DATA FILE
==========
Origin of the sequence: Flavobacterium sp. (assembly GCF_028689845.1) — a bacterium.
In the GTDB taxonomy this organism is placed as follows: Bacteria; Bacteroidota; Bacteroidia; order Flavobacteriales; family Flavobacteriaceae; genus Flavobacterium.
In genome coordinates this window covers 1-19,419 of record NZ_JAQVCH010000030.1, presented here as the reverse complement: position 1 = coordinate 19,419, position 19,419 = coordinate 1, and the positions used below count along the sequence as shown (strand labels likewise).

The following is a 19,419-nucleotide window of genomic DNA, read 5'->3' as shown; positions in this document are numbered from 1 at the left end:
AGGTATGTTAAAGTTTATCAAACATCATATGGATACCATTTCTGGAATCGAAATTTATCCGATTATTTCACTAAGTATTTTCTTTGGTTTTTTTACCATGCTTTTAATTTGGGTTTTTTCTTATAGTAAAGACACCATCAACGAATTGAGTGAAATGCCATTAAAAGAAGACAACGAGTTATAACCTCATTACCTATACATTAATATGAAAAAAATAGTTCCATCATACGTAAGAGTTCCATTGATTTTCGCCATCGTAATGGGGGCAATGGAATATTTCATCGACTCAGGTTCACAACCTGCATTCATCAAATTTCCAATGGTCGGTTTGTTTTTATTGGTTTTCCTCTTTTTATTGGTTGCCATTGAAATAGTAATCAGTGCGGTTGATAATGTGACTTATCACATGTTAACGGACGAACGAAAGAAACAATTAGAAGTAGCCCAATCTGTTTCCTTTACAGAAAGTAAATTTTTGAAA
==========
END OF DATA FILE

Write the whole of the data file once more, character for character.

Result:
Origin of the sequence: Flavobacterium sp. (assembly GCF_028689845.1) — a bacterium.
In the GTDB taxonomy this organism is placed as follows: Bacteria; Bacteroidota; Bacteroidia; order Flavobacteriales; family Flavobacteriaceae; genus Flavobacterium.
In genome coordinates this window covers 1-19,419 of record NZ_JAQVCH010000030.1, presented here as the reverse complement: position 1 = coordinate 19,419, position 19,419 = coordinate 1, and the positions used below count along the sequence as shown (strand labels likewise).

The following is a 19,419-nucleotide window of genomic DNA, read 5'->3' as shown; positions in this document are numbered from 1 at the left end:
AGGTATGTTAAAGTTTATCAAACATCATATGGATACCATTTCTGGAATCGAAATTTATCCGATTATTTCACTAAGTATTTTCTTTGGTTTTTTTACCATGCTTTTAATTTGGGTTTTTTCTTATAGTAAAGACACCATCAACGAATTGAGTGAAATGCCATTAAAAGAAGACAACGAGTTATAACCTCATTACCTATACATTAATATGAAAAAAATAGTTCCATCATACGTAAGAGTTCCATTGATTTTCGCCATCGTAATGGGGGCAATGGAATATTTCATCGACTCAGGTTCACAACCTGCATTCATCAAATTTCCAATGGTCGGTTTGTTTTTATTGGTTTTCCTCTTTTTATTGGTTGCCATTGAAATAGTAATCAGTGCGGTTGATAATGTGACTTATCACATGTTAACGGACGAACGAAAGAAACAATTAGAAGTAGCCCAATCTGTTTCCTTTACAGAAAGTAAATTTTTGAAA